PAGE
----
Last time around, the commission jumped the judicial fence, moving their case to a three-judge federal court, which eventually implemented the unconstitutionally gerrymandered maps at the behest of LaRose, who said the 2022 elections timeline would be in peril without a map in place.
“We must presume state actors will work together to reach homegrown solutions,” two of the three judges wrote in their May 2022 decision. “And if they fail, then it is up to the voters to punish them if they so choose.”
The courts were involved in the congressional maps as well, as former commission member and current Senate President Matt Huffman went even farther up the chain, asking the U.S. Supreme Court to consider the argument that state legislatures, with their inherent authority over elections, should in turn also hold the authority on redistricting as well, above the judicial branch.
It’s unclear when the congressional map debate will resume with the process hinging on active court cases.
Having previously ruled that legislatures were not above the judiciary in another redistricting case, the nation’s highest court sent the case back to the Ohio Supreme Court. Recently, the state court asked parties to submit briefs on the impact of the U.S. Supreme Court decision on redistricting in Ohio “and what further proceedings this court should hold.”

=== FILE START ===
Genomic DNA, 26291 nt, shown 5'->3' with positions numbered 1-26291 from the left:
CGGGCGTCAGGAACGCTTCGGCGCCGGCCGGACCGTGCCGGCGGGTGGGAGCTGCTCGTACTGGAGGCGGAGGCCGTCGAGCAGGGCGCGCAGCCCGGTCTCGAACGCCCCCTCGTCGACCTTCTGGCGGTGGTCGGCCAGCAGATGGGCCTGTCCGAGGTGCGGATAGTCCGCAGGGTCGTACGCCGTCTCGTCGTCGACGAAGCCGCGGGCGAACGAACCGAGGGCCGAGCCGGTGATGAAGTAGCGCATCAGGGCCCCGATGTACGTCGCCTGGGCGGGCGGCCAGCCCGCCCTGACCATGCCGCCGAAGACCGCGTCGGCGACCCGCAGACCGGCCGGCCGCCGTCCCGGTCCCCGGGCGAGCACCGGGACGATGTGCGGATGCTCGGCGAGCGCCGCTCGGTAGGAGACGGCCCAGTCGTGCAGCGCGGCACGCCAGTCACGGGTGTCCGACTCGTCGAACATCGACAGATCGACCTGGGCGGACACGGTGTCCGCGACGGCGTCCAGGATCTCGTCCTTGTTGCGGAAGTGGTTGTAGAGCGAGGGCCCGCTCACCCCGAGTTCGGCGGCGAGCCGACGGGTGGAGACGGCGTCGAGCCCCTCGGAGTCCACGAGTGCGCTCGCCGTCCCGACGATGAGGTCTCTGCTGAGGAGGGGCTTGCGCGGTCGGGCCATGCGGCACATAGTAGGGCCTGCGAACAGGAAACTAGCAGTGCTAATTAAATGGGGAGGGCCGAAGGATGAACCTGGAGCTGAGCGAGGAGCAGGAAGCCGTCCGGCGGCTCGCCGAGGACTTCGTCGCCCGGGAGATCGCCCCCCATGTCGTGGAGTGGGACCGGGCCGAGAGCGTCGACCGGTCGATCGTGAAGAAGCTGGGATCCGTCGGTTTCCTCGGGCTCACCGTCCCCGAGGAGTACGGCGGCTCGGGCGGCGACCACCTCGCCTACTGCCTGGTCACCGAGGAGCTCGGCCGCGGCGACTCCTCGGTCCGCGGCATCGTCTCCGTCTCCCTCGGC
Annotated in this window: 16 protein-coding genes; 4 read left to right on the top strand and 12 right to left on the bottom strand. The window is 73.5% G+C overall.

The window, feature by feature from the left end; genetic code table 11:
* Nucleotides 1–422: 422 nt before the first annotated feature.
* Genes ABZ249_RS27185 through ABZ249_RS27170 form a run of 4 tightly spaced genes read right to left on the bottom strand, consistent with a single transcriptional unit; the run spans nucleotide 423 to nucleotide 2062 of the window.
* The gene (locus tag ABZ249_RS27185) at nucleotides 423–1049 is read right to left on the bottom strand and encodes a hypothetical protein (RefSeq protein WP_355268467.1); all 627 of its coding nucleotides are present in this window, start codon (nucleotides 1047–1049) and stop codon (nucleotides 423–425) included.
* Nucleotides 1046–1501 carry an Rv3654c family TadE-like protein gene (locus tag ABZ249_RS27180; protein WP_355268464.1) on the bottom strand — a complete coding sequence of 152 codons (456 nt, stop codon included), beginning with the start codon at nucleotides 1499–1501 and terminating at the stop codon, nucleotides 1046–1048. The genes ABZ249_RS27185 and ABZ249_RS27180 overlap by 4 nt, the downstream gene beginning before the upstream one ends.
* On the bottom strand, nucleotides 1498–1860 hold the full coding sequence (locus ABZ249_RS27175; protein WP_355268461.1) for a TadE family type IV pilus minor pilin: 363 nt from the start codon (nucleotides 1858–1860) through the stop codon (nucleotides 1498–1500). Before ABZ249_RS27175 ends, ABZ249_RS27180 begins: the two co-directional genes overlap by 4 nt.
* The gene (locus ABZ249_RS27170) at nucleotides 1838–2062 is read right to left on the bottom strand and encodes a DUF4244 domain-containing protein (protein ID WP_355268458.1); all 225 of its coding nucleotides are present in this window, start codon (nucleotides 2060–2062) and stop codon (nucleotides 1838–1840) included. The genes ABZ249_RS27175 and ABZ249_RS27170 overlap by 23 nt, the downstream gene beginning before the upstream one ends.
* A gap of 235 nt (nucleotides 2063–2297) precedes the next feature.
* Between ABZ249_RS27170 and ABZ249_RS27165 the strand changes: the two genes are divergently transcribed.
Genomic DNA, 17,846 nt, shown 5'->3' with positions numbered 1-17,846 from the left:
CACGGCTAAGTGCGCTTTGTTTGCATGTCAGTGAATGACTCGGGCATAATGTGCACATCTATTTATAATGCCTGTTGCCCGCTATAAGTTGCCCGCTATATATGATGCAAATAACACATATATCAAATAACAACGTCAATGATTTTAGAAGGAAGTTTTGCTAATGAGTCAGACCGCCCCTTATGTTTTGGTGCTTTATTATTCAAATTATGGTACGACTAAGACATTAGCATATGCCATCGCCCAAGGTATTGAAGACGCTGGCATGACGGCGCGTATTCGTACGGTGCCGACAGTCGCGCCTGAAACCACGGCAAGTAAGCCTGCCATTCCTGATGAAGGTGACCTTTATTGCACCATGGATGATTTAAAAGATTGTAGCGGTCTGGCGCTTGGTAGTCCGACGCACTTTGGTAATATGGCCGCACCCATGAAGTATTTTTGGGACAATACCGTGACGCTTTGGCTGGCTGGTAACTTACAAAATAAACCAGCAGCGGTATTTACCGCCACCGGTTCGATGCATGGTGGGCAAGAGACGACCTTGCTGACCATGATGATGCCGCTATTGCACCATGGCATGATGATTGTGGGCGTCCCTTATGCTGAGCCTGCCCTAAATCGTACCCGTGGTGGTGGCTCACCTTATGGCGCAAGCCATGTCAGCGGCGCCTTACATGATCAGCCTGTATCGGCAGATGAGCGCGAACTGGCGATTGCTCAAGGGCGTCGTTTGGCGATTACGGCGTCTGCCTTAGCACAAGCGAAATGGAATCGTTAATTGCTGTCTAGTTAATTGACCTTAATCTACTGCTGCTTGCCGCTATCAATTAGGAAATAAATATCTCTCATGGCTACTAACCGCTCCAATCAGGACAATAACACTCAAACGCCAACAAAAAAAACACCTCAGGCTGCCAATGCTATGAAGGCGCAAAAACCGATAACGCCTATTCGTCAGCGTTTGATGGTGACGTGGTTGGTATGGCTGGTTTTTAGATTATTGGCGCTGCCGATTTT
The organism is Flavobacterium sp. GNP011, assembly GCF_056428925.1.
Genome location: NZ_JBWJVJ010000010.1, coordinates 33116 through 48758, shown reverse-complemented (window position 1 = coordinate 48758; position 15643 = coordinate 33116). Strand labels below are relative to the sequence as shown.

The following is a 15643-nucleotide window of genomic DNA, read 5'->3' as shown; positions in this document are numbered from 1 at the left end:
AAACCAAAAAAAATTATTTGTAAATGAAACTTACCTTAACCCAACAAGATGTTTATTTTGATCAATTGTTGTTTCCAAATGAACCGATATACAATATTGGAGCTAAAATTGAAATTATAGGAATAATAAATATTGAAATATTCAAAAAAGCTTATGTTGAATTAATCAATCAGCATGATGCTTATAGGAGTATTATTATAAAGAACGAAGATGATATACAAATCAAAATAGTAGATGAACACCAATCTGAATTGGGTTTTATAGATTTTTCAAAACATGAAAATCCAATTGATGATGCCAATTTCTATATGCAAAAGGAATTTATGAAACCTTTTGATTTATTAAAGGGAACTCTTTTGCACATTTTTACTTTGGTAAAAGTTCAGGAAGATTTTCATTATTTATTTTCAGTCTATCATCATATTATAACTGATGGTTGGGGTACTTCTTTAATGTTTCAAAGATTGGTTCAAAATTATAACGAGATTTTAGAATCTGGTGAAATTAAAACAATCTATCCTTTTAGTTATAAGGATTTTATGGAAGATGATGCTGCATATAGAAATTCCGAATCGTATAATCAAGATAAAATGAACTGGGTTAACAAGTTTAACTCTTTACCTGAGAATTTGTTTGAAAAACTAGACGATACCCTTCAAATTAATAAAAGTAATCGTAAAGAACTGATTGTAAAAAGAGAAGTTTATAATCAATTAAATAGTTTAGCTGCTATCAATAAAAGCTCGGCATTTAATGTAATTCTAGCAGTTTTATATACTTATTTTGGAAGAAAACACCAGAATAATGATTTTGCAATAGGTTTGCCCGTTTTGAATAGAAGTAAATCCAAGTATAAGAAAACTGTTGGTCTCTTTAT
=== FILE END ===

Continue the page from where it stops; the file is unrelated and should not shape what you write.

Learning from the past
As redistricting begins, political scientists are among the Ohioans wondering whether the previous strategies of passing gerrymandered maps will continue or if the public criticism (and legal troubles) will have enough impact to make a change.
“When (voters) get annoyed or upset or focused, you can turn out a lot of people,” said Dr. J. Cherie Strachan, director of the Bliss Institute of Applied Politics at the University of Akron. “They can flood back into the system and they can be mobilized.”
Strachan pointed to the sound rejection Issue 1 received in the August primary as an indication that the electorate may not be looking to Republican leaders as models for the future of the state.
“I don’t think Ohio is as solidly red as people think; it’s not as red as it looks because of the gerrymandering,” Strachan told the Ohio Capital Journal.
Polarization – a lack of centrist opinions in mainstream politics – is adding to the complications in an election season filled with hot-button issues.
Redistricting could help with that if the commission or anybody that ends up having authority over voting districts focuses on giving senators and representatives an area that includes a diverse portion of partisan opinions.
For Strachan, it’s about getting candidates away from the fear of losing a party primary, and more focused on listening to constituents of all kinds.
“If you have districts that have more of a mix and aren’t drawn to one side of the other … you worry about the general election, you have to listen to more perspectives and that has a moderating effect,” Strachan said.
Long-term stability in a democracy is not served well by districts that heavily favor one side or another, she added.
This story was originally published by the Ohio Capital Journal and republished here with permission.